Twitter killed the blogger ?
Not that I was very persevering at it, but the advent of Twitter seems to have cut into my already dismal state of blogging. Most off-the-cuff remarks I might have considered putting into a blog , I now find myself finishing in 140 characters or less. An example would be the early morning (by Australian time) Champions League final game between Barca and Man U. that Barca won through some superb midfield play, which in other circumstances, I might have devoted a paragraph or three, I Twittered (Tweeted? Twat ?) about.
For lazy bums such as myself, 140 characters or less is just too tempting; get the rush of sharing your (half-formed) thoughts with the world out of the way quickly – thoughtful analysis and introspection be dammed.
Then there are other advantages: you have a list of people who follow you on Twitter, and with judicious calculations of whether they are online (or will be) or a knowledge of their interest, you know you will attract their attention to your Tweet (Twit?). With blogs, it has recently become a crap-shoot: your RSS feeds (wow, that sounds so 2005-6ish!) could be on the subscription list of hundreds (mine isn’t), but most people, I suspect, dont bother reading beyond the first 140 characters anyway. However, this could be a problem with Twitter too: there are those insanes that ‘follow’ hundreds and thousands, and I have no idea if they actually read a quarter of them. But at least you are assurred of being skimmed over by a few, versus the neglect of all.
On balance however, I am not a big fan of Twitter. So call me old-fashioned and stuck in the Web2.0 age, but here goes some reasons:
First, I have noticed that the overall productivity of quite a few of my favorite bloggers has declined since the advent of widespread Twitter usage. This is a personal loss – I do get their Twitter updates, but often it gets lost under a mountain of trivial stuff. Blogs – I can read at leisure. Twitter – early mornings, I cannot be bothered beyond the 5th, or the 2nd if I haven’t had my coffee yet. So I assume I am missing out on the richness of much rants, fisks, and other such goodies.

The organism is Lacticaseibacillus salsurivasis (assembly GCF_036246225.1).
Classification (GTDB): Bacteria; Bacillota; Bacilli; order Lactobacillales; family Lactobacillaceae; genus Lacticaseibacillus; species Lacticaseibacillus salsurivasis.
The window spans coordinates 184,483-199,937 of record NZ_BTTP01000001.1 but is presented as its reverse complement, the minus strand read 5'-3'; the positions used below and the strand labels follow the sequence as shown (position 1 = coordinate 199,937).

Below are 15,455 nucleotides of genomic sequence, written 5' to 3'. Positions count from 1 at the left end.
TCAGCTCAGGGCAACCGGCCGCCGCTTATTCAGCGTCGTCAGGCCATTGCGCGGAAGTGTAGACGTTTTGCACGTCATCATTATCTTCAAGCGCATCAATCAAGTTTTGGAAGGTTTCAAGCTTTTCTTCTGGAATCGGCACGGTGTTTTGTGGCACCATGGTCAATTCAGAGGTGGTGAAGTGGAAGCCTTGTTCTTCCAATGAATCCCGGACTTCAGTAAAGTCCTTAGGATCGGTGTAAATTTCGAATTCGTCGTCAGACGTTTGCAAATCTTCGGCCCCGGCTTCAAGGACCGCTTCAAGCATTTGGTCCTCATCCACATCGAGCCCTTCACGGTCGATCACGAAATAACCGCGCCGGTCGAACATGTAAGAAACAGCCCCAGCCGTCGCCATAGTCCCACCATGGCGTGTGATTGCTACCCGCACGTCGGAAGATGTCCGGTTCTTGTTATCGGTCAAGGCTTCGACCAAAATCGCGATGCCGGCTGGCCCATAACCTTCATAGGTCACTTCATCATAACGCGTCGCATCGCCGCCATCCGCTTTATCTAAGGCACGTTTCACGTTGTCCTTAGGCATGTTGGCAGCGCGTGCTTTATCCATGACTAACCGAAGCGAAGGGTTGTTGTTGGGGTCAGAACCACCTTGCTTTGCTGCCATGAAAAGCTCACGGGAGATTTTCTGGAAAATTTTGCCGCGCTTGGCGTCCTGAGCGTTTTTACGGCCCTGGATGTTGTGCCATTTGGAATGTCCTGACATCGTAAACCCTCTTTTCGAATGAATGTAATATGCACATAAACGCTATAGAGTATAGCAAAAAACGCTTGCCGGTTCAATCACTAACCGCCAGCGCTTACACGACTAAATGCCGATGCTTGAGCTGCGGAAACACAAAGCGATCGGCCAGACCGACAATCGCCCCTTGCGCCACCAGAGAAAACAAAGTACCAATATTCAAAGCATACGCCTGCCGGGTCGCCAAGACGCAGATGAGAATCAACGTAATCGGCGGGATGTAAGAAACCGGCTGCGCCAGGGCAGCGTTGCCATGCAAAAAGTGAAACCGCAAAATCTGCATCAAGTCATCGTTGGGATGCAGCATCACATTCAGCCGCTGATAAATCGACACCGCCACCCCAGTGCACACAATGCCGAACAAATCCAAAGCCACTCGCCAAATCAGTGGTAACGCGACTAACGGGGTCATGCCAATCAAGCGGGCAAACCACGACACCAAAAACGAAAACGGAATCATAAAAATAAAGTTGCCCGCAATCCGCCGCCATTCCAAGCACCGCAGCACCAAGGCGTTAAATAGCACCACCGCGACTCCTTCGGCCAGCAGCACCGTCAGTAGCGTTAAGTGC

Second, the tendency of many Twitters (Twats? Tweeters ?) to go on a self-absorbed chronicling of their everyday mundane activities is often disgusting, not to mention boring as hell (ok, so that was the third soy-latte-chai you had today morning, now get over it and be a man by ordering a triple-shot Venti or whatever abomination).
Finally, while Twitter can be put to good use in quick dissemination of information (e.g during the Mumbai blast) – or for interesting updates on the go with iPhones (e.g. a few droll observations by the ever reliable gawker from a suburban pub tonite) etc., the total misuse or worse, cluelessness, of the platform by many is absolutely irritating. A well known blogger and journalist I was following for a while suffered from the worst case of verbal diarrhoea I have had the misfortune of reading – his opinion seemed to be that the 140 characters limit was a simple inconvenience, easily abrogated by breaking up a blog-sized posting (never pithy to begin with) into 30-40 Twitters!! I exaggerate of course, but not by much.
So unfollow these people you miserable Luddite twat, I hear the cry goes. Rest assured, my Twitter following is kept at the bare minimum: I think I follow a little more than 30 people (!) – four of them are celebrities, or people who I consider celebrities (Stephen Colbert, Kal Penn, Mindy Kaling and Samit Basu), a few were reciprocal followers (I have stopped this now, unless I know the person) and why they wanted to follow me in the first place I don’t know, a couple are institutional Twitters (e.g NIH, CDC) and I plan to expand into this soon, and the rest are people whom I used to follow on their blogs, some I have met personally as well.
As such, I don’t think that Twitter is a very bad thing, but hope it will be put to better use.
Anyhow, there ends a not very brief rant. And now, excuse me while I link this to an Twitter update 😛
: Even on a good week, less than 50% of putative blog posts actually get past the drafts stage.